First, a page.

If you have mesothelioma that is not connected to your military service, you may still qualify for treatment at a VA mesothelioma treatment center. A patient advocate with VA-accreditation can help you navigate the complexities of this process.

Available Benefits
  • Disability compensation
  • Free or low-copay prescription medications
  • Home loans
  • Medical care
  • Travel allowance for medical care

VA benefits can include medical care as well as VA disability compensation. There are additional compensation benefits for veterans with service-connected conditions who are married or have dependent children. Veterans or family members with special needs may also be eligible for additional benefits. Benefits for family members continue after the veteran’s death.

How Army Veterans Can File a VA Claim for Asbestos

To determine your eligibility and receive benefits, you must file a claim with the VA. Filing a VA claim for asbestos-related diseases requires filling out multiple forms, providing your military medical records and service records, proving military asbestos exposure and providing supporting medical information. Claims agents such as the patient advocates at The Mesothelioma Center work with Veteran Service Officers and veterans, providing expert assistance in navigating the daunting claims process.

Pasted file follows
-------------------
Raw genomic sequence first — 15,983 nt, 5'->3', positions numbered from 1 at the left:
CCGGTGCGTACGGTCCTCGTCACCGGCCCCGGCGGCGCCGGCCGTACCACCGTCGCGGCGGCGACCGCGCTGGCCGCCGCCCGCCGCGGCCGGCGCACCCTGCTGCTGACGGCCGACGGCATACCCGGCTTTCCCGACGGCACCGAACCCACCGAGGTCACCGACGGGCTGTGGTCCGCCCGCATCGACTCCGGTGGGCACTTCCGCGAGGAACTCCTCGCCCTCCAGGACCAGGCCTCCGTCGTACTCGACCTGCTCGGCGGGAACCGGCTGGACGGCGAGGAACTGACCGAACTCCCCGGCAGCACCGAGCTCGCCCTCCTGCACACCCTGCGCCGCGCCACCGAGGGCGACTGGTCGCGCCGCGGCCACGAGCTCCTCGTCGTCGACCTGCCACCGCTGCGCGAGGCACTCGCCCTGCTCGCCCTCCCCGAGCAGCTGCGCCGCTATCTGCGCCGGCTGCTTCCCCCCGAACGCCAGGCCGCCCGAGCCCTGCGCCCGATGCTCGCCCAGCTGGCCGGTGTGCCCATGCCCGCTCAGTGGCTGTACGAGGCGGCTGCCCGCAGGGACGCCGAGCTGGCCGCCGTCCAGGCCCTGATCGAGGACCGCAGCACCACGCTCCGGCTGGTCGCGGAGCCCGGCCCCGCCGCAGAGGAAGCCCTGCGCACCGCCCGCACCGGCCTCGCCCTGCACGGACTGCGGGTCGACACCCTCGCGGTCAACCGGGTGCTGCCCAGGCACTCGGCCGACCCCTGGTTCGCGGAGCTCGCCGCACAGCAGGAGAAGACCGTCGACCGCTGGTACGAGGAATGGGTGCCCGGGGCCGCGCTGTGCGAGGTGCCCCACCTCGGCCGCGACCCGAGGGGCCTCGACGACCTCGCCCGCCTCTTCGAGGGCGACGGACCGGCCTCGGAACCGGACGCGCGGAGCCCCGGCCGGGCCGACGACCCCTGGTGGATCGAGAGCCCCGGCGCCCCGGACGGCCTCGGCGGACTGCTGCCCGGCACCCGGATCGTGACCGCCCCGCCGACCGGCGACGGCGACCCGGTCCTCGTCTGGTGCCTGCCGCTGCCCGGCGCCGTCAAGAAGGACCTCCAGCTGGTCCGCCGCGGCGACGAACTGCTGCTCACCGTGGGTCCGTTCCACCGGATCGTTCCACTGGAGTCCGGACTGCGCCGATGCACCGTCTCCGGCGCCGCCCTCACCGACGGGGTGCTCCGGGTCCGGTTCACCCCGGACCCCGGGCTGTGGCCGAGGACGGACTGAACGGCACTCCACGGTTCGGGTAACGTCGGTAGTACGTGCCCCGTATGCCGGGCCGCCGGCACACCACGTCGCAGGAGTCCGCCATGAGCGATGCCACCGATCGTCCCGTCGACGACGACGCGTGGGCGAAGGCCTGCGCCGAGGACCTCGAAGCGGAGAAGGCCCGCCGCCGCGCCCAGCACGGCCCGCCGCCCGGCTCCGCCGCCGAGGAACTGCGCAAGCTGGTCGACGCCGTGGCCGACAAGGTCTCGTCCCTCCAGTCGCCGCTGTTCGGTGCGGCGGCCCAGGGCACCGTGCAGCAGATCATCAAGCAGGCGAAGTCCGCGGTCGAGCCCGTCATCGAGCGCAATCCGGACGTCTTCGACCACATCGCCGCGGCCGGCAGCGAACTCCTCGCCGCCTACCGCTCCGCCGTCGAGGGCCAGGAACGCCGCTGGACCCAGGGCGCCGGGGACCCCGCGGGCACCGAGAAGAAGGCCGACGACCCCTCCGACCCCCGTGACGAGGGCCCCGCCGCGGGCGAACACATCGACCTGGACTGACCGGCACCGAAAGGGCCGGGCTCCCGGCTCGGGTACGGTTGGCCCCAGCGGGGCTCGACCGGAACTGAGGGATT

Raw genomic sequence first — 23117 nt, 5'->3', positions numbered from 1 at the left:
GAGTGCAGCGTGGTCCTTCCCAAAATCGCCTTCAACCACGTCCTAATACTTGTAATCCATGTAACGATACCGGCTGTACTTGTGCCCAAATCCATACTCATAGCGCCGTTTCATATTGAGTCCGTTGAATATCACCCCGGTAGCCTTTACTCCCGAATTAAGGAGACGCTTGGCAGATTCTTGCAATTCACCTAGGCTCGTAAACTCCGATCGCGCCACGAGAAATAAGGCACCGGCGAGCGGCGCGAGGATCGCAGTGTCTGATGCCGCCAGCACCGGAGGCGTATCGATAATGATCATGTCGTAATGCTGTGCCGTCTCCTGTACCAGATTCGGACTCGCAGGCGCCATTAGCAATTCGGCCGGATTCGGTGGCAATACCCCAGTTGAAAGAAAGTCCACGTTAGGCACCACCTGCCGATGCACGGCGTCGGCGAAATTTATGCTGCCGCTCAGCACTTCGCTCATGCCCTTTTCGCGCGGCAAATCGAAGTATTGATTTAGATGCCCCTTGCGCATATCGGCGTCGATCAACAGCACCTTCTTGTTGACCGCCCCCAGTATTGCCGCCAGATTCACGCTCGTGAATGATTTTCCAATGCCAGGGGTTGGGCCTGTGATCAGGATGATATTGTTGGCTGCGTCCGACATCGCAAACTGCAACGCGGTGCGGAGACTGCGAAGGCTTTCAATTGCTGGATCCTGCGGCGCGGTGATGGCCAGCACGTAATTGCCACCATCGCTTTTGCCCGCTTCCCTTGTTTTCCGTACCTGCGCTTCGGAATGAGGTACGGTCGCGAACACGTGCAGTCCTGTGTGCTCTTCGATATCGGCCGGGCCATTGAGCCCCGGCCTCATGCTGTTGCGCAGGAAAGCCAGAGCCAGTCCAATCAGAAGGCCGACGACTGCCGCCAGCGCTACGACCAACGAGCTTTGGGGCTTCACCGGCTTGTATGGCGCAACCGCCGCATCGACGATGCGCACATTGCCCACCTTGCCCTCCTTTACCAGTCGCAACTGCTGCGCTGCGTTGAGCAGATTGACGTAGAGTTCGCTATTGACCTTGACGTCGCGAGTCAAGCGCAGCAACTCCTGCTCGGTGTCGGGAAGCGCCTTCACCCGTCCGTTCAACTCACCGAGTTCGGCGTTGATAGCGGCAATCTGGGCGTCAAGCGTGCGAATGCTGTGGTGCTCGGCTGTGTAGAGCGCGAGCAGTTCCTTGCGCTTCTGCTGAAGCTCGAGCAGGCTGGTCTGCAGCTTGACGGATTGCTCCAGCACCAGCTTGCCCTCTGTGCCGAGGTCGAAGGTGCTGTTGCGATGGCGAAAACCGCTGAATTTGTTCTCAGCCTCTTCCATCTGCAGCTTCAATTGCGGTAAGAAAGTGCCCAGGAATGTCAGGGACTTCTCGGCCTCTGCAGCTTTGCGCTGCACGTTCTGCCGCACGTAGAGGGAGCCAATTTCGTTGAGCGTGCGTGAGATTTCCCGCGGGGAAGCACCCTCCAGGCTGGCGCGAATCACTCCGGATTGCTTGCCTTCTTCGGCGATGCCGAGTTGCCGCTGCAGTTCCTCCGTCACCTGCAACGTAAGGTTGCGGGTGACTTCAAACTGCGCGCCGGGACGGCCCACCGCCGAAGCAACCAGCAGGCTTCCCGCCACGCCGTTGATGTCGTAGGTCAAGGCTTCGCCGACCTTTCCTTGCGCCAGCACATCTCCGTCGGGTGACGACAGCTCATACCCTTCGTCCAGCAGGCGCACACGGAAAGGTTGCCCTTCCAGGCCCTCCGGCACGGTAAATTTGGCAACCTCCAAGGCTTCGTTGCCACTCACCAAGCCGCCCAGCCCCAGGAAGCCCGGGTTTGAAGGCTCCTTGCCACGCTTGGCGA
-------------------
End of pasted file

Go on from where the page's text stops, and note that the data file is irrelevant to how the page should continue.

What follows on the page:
“It’s so important for veterans to see a medical specialist who understands military exposure and to connect with people who understand VA benefits and can help you file your claims.”
Former U.S. Army Capt. Aaron Munz
VA-accredited claims agent and director of the Veterans Department at The Mesothelioma Center

In addition to providing help filing VA claims, our VA-accredited claims agents connect veterans with other medical, financial and legal resources. Our goal is to help veterans with mesothelioma get the best possible care and support.

Asbestos Settlements and Legal Claims for Army Veterans

The U.S. government cannot be sued for military asbestos exposure, but manufacturers can be sued if they produced asbestos products for the military. On average, out-of-court settlements for mesothelioma range from $1 – $2 million, while verdict amounts tend to be higher.

Lawsuits have been brought against companies involved in producing asbestos and products that contain asbestos. Some individual mesothelioma lawsuits have resulted in settlements of more than $4 million for military veterans.

While many Army veterans have successfully filed legal claims for asbestos exposure, each case is different. These results are not guaranteed. The experts at The Mesothelioma Center can advise you on what you can expect from working with experienced asbestos law firms to file a legal claim.

Asbestos Exposure in the Army